No other word is more evocative of wildlife and adventure than ‘safari’ – Swahili for ‘journey’. And no other country can lay claim to its origins more than Kenya, with Nairobi the ‘Safari Capital Of The World’
Not so long ago a real safari meant setting off into the African bush for weeks at a time. Accommodation was a canvas tent with a bucket shower set among the shadows of acacia trees as you tracked down big game with a gun over your shoulder. Then, as now, finding the ‘Big Five’ (lion, leopard, rhino, elephant and buffalo) was the yardstick of success. That kind of safari was immortalised in the writings of Ernest Hemingway and Robert Ruark, who captured the heady mix of excitement and danger, the swirling dust devils and brain-numbing heat of the hunt. The truth, of course, is that contrary to their portrayal as big, bad and dangerous, most wild animals simply want to be left alone, quickly becoming tolerant of people in vehicles who mean them no harm. By the 1970s most visitors to Africa wanted to capture memories of their safari with a camera rather than a gun.
Africa’s last great herds of antelope, buffalo and elephants, along with the great predators whose lives depend on them, will continue to enthrall and excite a new generation of visitors eager to experience the wonder of safari. The challenge is how to manage the expectations of visitors, while satisfying the development needs of local communities and fulfilling conservation objectives so that all can benefit in a sustainable manner. Wildlife in Africa has to generate an income to help cover the costs of protecting it. Your park entrance fees help to do that.
Overland through Africa
So what makes a real safari? What will ensure that you don’t come away thinking that you could have saved yourself a lot of money by visiting a safari park in Europe or America? Surf the Internet and you quickly see just how spoilt for choice you are when it comes to taking your first safari. The key is to decide ‘when’ and ‘where’ and then discover how to get the most out of your choices. East, West and southern Africa are all very different in terms of the landscape and the ease of finding the animals and birds you hope to see. When I travelled overland through the length and breadth of Africa in 1974 I saw just how different these three regions were. By the time I reached South Africa I had experienced the vast tropical rainforests of West Africa, the Congo and Rwanda. I had fallen head over heels in love with the ‘savannah’ Africa I had read about in wildlife magazines and seen in television documentaries – in particular East Africa’s vast Mara-Serengeti ecosystem with its spectacular wildebeest migration and multitude of predators.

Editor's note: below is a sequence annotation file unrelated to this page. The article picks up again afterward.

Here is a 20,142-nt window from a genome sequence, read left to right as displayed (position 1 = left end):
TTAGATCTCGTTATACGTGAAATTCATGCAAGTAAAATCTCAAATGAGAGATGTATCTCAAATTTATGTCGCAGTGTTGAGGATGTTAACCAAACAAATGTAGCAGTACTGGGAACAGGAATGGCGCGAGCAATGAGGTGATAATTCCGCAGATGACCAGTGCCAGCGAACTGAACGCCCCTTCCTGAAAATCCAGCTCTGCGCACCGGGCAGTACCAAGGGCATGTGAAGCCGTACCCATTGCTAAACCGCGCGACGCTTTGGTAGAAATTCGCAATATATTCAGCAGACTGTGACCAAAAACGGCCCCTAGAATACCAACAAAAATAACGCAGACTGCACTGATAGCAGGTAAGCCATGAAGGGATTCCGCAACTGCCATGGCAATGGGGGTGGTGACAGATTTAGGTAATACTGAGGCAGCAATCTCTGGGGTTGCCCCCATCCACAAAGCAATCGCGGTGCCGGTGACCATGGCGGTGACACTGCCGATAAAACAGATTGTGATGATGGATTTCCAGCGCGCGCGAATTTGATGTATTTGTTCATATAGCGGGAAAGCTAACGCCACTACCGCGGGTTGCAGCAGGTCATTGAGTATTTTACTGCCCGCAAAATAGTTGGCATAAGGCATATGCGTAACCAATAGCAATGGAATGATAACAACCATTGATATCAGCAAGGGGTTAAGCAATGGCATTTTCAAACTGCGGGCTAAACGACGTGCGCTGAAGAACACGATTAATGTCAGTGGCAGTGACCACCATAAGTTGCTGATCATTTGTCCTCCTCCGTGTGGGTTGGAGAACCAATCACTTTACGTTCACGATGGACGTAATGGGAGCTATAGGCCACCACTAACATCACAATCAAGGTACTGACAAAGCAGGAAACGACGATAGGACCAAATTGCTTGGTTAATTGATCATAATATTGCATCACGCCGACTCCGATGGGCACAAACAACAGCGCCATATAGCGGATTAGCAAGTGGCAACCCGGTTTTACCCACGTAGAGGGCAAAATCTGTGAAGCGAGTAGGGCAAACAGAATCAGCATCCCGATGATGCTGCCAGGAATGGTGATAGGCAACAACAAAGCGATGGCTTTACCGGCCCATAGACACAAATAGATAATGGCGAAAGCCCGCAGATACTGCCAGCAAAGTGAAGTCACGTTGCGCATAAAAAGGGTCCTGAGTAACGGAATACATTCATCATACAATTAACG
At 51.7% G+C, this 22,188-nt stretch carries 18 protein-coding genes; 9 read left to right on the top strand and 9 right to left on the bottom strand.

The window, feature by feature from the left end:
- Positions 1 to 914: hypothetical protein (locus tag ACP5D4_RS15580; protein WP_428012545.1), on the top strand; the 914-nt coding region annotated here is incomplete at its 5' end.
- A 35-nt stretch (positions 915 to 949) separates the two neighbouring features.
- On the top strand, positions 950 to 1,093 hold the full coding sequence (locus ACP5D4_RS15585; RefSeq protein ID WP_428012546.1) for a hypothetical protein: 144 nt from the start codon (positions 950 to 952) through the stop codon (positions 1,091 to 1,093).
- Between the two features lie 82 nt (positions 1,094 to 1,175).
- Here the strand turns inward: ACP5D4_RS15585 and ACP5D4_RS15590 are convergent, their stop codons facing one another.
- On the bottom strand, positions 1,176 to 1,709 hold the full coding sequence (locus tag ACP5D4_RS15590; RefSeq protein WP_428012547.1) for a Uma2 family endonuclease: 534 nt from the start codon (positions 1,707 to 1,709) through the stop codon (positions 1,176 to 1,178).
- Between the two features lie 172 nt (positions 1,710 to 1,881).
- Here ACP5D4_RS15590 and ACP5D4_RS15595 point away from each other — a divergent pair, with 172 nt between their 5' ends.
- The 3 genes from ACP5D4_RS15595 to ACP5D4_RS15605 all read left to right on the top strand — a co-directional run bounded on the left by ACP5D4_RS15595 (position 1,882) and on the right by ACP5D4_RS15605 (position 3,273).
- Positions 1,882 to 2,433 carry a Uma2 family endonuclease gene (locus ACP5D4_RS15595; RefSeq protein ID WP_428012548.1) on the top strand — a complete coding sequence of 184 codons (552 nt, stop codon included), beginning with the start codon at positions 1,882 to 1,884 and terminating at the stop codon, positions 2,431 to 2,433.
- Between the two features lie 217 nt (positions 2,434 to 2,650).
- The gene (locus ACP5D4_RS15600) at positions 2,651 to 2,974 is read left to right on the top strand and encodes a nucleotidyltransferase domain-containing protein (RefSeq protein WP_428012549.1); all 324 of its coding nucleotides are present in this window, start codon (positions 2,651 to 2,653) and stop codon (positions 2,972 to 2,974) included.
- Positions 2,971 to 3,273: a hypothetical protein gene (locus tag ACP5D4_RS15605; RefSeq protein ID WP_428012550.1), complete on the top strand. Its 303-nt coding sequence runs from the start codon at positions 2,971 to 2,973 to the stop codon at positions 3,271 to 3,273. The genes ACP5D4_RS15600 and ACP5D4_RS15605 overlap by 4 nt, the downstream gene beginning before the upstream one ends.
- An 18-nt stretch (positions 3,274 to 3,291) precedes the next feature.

There were thirty-six of us packed into two rickety old Bedford trucks as we navigated our way through the cloying black cotton soils of the Serengeti’s Western Corridor, bursting with excitement at the sight of all those animals. Later we crowded around the campfire, listening to the sounds of lions roaring and hyenas squabbling over a kill. We eventually snuggled into our sleeping bags, feeling the thrill of sleeping rough under the stars, yet barely able to sleep at the thought of what we might see on our early morning game drive. I remember being mesmerised by my first glimpse of a leopard lying in the long grass at the base of a sausage tree, and sitting spellbound as two sway-backed cheetahs glided across the vast open plains towards us near Simba Kopjes.
Truth is that you can still ‘rough it’ in the African bush at a fraction of the cost of staying at an upmarket tented camp or lodge. The game drives will be just as exciting whether you pay a hundred dollars or a thousand dollars per night.